Sermon: Whose Kingdom?

Proper 22, Year B, RCL
7 October 2018

There’s a comedic fantasy series you may be aware of, commonly called the Discworld books, by the late and great Terry Pratchett. If you haven’t read any Pratchett and want to, you can google up whole flowcharts as to which of the many books in this series you want to start with, but personally, my favorites are the ones in which Granny Weatherwax appears. Granny Weatherwax is an old and cantankerous witch, who doesn’t hold with highfalutin educated language but is very powerful and dedicated to helping people in need — the salt of the earth but definitely not the sugar of the earth. In one of these books, she has a conversation with a young man about the nature of sin.

“There is a very interesting debate raging at the moment on the nature of sin, for example,” says the young man.
“And what do they think? Against it, are they?” answered Granny.
“It’s not as simple as that. It’s not a black and white issue. There are so many shades of gray.”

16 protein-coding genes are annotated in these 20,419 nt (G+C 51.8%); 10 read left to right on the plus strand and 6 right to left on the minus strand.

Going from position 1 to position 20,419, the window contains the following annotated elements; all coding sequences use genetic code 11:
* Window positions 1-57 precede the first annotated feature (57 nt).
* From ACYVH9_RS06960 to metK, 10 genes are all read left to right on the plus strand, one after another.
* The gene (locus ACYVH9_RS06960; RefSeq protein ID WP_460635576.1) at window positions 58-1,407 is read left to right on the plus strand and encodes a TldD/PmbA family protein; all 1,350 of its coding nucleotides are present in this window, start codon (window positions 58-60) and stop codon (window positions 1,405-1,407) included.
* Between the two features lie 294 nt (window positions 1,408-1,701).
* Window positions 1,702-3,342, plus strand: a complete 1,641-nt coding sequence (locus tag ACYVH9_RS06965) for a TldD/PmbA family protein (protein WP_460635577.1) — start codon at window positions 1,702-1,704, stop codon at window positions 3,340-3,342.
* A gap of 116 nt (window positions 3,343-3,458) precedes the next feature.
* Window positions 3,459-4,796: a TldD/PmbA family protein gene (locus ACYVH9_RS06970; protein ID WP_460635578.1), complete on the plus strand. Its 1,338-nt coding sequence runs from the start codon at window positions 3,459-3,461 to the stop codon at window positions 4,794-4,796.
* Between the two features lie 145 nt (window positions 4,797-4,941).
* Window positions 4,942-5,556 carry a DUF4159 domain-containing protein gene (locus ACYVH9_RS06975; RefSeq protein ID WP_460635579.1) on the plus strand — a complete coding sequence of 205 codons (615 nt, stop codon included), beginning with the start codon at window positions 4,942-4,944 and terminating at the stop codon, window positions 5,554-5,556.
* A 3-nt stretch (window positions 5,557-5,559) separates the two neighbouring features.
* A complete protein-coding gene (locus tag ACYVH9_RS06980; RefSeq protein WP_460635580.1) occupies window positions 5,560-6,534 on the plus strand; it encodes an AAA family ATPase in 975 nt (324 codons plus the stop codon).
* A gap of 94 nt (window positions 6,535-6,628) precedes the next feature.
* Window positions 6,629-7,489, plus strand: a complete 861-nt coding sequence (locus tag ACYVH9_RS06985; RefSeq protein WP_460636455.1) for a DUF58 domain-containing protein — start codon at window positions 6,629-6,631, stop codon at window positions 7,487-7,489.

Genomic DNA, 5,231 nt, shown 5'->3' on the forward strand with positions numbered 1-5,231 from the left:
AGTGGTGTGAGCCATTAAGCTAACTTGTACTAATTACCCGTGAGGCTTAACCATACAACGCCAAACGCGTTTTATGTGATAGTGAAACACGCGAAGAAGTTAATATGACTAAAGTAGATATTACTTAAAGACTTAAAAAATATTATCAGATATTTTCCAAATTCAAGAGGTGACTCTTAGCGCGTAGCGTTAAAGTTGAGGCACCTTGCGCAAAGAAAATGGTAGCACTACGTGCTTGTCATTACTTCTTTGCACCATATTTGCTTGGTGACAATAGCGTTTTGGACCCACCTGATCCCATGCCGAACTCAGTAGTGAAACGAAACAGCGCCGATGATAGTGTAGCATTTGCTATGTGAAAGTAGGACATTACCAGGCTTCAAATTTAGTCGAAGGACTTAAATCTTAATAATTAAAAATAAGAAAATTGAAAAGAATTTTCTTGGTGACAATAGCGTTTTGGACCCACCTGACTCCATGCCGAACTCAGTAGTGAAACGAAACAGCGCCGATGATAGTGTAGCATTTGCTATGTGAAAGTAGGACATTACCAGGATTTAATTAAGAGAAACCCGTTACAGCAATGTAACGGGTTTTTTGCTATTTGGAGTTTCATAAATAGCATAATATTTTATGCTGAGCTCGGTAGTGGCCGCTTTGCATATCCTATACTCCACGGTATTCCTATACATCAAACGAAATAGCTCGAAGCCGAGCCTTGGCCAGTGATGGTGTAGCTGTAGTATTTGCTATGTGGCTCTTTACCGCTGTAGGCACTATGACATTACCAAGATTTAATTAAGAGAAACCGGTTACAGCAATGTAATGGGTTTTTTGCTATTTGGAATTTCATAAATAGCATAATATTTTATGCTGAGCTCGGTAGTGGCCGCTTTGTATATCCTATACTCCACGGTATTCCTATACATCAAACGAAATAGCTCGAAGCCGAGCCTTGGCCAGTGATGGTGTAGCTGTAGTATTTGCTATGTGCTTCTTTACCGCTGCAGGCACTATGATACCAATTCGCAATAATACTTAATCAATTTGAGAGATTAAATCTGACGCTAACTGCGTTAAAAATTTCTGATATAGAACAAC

“There’s no grays, only white that’s got grubby. I’m surprised you don’t know that. And sin, young man, is when you treat people like things. Including yourself. That’s what sin is.”
“It’s a lot more complicated than that–“
“No. It ain’t. When people say things are a lot more complicated than that, they means they’re getting worried that they won’t like the truth. People as things, that’s where it starts.”
“Oh, I’m sure there are worse crimes–“
“But they starts with thinking about people as things…”

Today’s readings are all about the consequences of thinking about people as things. Let’s start with the gospel. When I was growing up, this gospel passage was one of the scary texts that people would use against others. “Don’t get divorced!” seemed to be the main thrust of it. “And if you do get divorced, you can’t remarry or you’ll have broken one of the Ten Commandments!” And nobody ever made a distinction between men and women in talking about these verses — the assumption was that this saying of Jesus applied in the same manner both to husbands and to wives. And given his talk with his disciples, it does seem like that.